One day, he asked the man who owns two properties at 16th and Latimer if he could have a job. It was his lucky day. The man paid him to walk his dog, take the trash out and shovel snow. He even allowed him to sleep in his backyard.
Joe’s been working for Chief ever since.
Nowadays he’s off the streets and living with his sister in West Philadelphia, paying rent to her with the paycheck he earns as Chief’s assistant. He’s kicked the drug habit, although he does allow himself to drink a few cold ones now and then. And he’s down on Boathouse Row with Chief every day.
“Rain or shine, we’re down here. … Downpour? We just sit in the car,” Joe says. “He’s 24/7. … No matter how cold, he still comes up. I still got shivers from last year and the year before that.”
Joe, a tall black man in his fifties with a graying beard, is popular with the customers as well and has become a staple in the last several years. His role in Chief’s business has increased tremendously since Chief fell in his home a few months ago while trying to feed his cats.
“Ended up in the hospital for like a month,” Joe says, shaking his head. “But he needed the rest anyway.”
Since having his back surgery, Chief can’t move around like he used to. To walk, he has to shuffle his legs, so he moves around very slowly. It also causes him pain to bend over and pick up things. As a result, Joe has to do all the heavy lifting, although sometimes Chief can be stubborn.
“We was out here one day, and he was picking up the heavy water cooler [which provides free water to thirsty dogs]. He was trying to be strong, you know? Pick up heavy stuff. I said, ‘Let me do it.’ He says, ‘Nah I got it.’ But he fell down. I said, ‘See, I told you.’”
Chief also has a quick temper on occasion, and according to Joe, he’s been fired about 30 times.
“But the next day he calls and says, ‘You going to work or what?’ I say, ‘You just fired me!’”
Despite all the wild exchanges that occur between the two, they work well together. Joe probably knows Chief’s life story as well as anyone alive now, especially since Ruth passed away in 1998. And Chief appreciates his sidekick.
“He’s an honest person. He likes his drink, and he smokes … but he’s a good guy. I give him a little extra money every now and then.”
- * *
Chief is out at his usual spot each morning setting up at 10 a.m., and everything is ready to go by quarter to 11. Joe sets up the table and the faded, pastel-colored umbrella that protects the food from the sun above. Chief puts out the candy bars and apples, and Joe carries the large folding sign that signals Chief is open for business a few houses down.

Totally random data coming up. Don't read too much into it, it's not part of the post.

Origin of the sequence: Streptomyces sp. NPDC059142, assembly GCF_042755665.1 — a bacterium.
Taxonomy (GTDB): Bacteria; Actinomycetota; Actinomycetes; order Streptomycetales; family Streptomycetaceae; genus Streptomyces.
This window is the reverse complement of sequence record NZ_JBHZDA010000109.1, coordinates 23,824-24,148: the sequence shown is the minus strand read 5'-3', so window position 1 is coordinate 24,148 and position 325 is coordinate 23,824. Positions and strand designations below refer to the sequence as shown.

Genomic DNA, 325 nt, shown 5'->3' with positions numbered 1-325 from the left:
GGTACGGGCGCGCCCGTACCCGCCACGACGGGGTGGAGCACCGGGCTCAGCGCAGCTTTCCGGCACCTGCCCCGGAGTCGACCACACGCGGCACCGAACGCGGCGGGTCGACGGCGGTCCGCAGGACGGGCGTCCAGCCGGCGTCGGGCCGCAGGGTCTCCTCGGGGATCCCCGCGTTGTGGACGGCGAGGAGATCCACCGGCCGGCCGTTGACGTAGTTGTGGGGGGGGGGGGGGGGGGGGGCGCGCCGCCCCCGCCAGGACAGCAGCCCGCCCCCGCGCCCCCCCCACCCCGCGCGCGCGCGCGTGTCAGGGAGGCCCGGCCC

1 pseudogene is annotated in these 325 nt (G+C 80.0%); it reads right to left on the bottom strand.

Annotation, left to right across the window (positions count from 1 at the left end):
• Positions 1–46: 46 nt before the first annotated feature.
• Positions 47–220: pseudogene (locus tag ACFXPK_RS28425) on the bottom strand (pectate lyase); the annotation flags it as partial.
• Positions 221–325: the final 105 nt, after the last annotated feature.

“He’s an institution,” says Penn women’s crew coach Mike Lane, who has been with the Quakers for nearly a decade. “I wouldn’t expect to show up here and not see him. … If he’s not here on a random day, something’s wrong.”
Chief never takes a day off — he’s a workaholic. If there’s nothing but sunny days from the beginning of March to the end of November, he’ll work 275 days straight, nine hours a day. He hasn’t taken a vacation in six years.
“Every day you come out here, he’ll be here. I say, ‘You gonna take a day off?’ He says, ‘Nah the kids need me,’” Joe tells me. “I tried to get him to go to Atlantic City to take a day off, but he won’t. He says he wants to die down here.”
Chief has no future vacations planned, nor any thoughts of retirement. He had enough fun on his cruise to Key West to last him for awhile. And he doesn’t do it for the money — he’s got plenty.
“He’s rich and famous,” Joe says. “I’d rather be rich.”
Never married, his modest concession stand is his life, and it’s all he needs.
“People ask me all the time when I’m going to retire. I say I’m not. I don’t want to go home and sit in a rocking chair. I love it down here. I’ll probably die down here.”
With the 5 p.m. post-practice rush gone, the day is winding down. Once again, Chief offers me a snack. He’s been insisting I have something all day, and I finally oblige: a water ice, but in a couple minutes.
“Joe! He’ll get it anyway,” he says. Though he mumbles or stutters at times and can be difficult to understand, he rattles off the flavors — flavors he’s been selling for years — without hesitation: “We got lemon, cherry, blue raspberry and watermelon.”
“Joe, here. Get me a lemon for my friend here.”
I offer to pay, but he won’t have it. After all, this is his favorite part of the job — brightening another’s day with small gifts, in this case, providing a former rower with a tangy taste he hasn’t enjoyed in almost three years.